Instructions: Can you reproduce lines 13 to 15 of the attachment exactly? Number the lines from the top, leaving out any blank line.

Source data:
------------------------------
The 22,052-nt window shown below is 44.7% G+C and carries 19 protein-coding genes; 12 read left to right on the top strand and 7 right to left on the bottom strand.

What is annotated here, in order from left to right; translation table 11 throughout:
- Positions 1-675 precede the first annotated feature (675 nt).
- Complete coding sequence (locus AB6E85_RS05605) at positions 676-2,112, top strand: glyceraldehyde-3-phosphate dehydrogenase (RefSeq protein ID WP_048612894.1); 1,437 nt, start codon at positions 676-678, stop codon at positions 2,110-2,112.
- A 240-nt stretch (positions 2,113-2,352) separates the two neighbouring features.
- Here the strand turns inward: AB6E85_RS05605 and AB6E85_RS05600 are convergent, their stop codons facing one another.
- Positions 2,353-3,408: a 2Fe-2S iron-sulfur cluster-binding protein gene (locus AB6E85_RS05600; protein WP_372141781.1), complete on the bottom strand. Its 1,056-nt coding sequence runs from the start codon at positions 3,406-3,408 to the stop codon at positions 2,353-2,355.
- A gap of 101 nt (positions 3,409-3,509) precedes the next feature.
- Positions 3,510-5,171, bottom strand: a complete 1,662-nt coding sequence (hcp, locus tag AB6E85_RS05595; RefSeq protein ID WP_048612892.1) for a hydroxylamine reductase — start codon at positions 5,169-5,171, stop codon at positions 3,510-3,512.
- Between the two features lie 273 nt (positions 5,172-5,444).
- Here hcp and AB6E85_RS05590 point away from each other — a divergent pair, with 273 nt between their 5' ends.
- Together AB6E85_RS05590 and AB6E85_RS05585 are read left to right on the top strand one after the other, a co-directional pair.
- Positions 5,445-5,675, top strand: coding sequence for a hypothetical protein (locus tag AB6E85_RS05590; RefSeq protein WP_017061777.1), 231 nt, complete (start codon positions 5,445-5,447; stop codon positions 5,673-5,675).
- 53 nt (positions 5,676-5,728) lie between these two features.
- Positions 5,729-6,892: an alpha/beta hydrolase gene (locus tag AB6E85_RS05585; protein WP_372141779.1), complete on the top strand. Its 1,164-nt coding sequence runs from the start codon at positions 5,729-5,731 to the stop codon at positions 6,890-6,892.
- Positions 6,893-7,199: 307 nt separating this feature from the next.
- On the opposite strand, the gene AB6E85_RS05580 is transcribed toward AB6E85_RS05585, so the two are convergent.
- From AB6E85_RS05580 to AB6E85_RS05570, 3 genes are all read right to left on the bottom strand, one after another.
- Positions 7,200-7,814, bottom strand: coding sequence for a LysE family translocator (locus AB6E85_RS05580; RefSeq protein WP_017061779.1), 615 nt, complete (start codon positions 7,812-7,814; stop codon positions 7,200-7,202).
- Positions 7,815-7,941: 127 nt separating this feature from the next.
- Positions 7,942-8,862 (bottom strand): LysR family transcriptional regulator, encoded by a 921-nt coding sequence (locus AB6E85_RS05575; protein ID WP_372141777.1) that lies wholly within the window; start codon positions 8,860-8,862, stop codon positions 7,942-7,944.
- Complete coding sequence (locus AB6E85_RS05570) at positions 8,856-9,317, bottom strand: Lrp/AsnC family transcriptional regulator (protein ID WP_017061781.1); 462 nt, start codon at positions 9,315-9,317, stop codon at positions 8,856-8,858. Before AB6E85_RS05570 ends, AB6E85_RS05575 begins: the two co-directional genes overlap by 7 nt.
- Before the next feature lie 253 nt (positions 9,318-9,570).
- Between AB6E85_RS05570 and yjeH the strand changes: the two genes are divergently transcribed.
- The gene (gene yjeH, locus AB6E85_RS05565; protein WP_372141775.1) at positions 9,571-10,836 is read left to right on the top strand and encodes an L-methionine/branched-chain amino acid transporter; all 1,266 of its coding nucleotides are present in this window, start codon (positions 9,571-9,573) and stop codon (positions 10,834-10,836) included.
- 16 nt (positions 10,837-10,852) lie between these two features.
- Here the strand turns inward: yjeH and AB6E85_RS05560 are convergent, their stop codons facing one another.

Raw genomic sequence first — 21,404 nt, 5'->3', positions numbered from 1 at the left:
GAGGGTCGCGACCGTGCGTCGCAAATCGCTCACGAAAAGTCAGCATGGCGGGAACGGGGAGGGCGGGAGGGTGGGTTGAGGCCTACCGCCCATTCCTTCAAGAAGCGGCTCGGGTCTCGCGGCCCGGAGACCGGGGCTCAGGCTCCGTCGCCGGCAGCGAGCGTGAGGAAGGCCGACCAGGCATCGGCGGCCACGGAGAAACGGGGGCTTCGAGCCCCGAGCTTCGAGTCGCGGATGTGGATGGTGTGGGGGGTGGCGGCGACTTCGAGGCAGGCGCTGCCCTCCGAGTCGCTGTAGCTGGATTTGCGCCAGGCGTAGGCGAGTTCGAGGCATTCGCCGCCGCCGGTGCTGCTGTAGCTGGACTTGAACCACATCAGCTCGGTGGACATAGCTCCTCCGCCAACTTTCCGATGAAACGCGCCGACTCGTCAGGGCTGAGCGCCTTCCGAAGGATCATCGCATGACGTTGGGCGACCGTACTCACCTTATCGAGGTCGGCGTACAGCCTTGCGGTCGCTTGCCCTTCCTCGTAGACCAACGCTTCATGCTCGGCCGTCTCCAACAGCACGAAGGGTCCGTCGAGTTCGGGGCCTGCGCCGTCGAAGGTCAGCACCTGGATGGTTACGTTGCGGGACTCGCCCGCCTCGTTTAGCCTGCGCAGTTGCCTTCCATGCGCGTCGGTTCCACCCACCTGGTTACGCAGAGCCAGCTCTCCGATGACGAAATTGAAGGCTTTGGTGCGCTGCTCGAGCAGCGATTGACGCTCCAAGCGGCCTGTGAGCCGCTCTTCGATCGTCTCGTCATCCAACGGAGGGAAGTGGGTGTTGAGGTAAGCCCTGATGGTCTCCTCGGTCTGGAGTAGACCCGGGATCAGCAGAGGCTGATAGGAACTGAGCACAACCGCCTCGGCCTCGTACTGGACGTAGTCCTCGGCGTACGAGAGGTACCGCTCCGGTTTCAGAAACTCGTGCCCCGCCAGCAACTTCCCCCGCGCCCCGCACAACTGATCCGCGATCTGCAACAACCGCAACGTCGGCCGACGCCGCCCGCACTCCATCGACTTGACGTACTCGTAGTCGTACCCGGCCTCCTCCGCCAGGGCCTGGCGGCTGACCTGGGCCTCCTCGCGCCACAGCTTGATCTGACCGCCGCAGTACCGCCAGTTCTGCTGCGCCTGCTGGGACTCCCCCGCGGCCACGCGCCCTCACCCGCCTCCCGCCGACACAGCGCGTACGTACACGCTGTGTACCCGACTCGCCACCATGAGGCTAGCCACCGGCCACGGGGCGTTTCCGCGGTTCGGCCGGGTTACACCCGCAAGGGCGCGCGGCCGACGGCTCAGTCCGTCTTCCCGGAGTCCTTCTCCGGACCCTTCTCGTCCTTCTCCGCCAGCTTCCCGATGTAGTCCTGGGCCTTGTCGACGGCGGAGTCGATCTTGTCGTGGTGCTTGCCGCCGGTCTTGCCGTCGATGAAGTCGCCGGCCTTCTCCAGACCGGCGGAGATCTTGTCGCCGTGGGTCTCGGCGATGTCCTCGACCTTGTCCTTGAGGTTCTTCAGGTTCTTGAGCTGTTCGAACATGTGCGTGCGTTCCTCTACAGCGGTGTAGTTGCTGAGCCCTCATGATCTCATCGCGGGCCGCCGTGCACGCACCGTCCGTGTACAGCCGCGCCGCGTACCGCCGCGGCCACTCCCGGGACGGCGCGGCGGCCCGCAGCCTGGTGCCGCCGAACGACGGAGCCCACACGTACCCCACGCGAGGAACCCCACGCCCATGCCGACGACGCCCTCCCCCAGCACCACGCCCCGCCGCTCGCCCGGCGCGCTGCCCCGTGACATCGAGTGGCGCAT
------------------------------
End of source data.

- Positions 5,445-5,675, top strand: coding sequence for a hypothetical protein (locus tag AB6E85_RS05590; RefSeq protein WP_017061777.1), 231 nt, complete (start codon positions 5,445-5,447; stop codon positions 5,673-5,675).
- 53 nt (positions 5,676-5,728) lie between these two features.
- Positions 5,729-6,892: an alpha/beta hydrolase gene (locus tag AB6E85_RS05585; protein WP_372141779.1), complete on the top strand. Its 1,164-nt coding sequence runs from the start codon at positions 5,729-5,731 to the stop codon at positions 6,890-6,892.